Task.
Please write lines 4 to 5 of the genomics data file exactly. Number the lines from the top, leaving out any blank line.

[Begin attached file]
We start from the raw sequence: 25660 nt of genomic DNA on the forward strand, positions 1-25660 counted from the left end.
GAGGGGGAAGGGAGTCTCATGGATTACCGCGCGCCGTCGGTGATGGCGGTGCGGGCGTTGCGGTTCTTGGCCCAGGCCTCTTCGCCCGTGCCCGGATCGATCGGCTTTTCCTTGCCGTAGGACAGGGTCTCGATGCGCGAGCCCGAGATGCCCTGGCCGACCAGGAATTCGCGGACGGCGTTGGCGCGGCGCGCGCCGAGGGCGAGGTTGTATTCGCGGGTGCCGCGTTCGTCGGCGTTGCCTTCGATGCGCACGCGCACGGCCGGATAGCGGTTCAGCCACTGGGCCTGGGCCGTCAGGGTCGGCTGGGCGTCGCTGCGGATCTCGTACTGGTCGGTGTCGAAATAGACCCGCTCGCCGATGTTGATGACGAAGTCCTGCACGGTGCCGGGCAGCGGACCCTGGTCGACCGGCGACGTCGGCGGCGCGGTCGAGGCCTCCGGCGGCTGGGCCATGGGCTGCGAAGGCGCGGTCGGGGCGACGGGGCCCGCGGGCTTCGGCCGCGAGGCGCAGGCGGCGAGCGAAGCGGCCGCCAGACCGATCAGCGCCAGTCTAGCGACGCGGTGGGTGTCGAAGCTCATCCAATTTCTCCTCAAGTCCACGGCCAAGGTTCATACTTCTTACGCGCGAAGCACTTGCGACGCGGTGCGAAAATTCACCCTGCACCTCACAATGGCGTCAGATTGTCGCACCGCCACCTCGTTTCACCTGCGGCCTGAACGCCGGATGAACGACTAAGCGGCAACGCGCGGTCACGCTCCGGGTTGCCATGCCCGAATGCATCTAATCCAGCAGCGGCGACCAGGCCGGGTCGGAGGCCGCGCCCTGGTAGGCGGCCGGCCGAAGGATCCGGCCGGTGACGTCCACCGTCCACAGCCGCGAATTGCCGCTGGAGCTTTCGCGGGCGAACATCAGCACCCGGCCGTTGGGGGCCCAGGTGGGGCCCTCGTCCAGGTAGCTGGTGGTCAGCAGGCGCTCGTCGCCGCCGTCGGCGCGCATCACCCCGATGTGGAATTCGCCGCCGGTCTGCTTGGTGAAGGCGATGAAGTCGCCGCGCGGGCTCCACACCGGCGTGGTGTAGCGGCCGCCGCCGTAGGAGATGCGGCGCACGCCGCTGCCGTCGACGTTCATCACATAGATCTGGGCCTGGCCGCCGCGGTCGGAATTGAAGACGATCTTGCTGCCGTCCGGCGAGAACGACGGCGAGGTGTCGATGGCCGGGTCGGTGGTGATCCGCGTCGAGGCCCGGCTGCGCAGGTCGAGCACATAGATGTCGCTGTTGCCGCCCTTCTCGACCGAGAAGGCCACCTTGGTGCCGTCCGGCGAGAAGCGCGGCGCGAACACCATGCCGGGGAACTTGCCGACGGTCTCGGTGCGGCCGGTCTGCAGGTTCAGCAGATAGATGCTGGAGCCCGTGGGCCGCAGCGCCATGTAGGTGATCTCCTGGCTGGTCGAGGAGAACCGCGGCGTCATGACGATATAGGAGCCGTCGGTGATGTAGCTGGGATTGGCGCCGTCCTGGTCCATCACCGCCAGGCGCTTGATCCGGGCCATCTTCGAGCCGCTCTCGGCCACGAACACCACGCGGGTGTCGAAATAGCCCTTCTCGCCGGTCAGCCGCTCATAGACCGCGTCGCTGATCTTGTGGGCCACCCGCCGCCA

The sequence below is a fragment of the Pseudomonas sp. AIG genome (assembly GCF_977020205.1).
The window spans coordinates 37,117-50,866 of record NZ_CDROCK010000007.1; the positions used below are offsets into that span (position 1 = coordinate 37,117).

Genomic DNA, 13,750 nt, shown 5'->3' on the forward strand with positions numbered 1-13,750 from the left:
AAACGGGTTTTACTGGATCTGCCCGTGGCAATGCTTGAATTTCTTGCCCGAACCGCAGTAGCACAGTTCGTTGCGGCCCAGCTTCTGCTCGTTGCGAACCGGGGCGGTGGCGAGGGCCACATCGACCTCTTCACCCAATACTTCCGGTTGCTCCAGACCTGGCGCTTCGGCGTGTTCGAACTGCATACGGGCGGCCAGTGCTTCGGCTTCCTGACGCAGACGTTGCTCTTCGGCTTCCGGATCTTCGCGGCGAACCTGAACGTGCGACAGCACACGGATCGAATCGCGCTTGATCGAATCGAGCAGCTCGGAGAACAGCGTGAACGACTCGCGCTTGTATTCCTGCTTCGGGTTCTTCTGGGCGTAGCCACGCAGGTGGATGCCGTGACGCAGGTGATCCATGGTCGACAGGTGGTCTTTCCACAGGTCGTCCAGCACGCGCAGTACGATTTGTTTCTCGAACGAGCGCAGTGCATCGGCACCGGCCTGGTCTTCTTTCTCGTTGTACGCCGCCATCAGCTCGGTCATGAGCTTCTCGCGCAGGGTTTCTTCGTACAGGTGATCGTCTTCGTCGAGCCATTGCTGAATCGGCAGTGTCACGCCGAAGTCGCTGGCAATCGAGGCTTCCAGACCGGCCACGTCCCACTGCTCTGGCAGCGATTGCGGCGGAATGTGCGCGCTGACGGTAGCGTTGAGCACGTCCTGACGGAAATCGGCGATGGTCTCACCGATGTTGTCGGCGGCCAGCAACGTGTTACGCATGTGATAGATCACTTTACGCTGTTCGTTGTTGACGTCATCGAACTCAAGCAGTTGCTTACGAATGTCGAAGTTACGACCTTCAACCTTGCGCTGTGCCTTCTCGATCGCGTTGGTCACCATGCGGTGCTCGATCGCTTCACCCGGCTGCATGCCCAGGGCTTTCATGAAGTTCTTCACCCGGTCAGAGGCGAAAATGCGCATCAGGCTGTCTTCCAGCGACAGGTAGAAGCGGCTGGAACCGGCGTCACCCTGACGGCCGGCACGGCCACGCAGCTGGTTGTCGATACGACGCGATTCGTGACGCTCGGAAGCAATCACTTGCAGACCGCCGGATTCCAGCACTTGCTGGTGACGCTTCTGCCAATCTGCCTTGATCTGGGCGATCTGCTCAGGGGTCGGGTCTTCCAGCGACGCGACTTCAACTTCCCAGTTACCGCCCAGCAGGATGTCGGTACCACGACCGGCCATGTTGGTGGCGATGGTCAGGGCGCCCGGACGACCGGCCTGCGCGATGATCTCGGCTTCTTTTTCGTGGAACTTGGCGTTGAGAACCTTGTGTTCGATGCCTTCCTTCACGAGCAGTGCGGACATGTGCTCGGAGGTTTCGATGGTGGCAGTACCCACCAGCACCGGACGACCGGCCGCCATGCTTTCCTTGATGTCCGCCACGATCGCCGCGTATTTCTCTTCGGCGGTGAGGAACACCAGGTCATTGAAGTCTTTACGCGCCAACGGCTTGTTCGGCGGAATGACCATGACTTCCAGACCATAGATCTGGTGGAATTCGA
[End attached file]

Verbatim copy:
The window spans coordinates 37,117-50,866 of record NZ_CDROCK010000007.1; the positions used below are offsets into that span (position 1 = coordinate 37,117).

Genomic DNA, 13,750 nt, shown 5'->3' on the forward strand with positions numbered 1-13,750 from the left: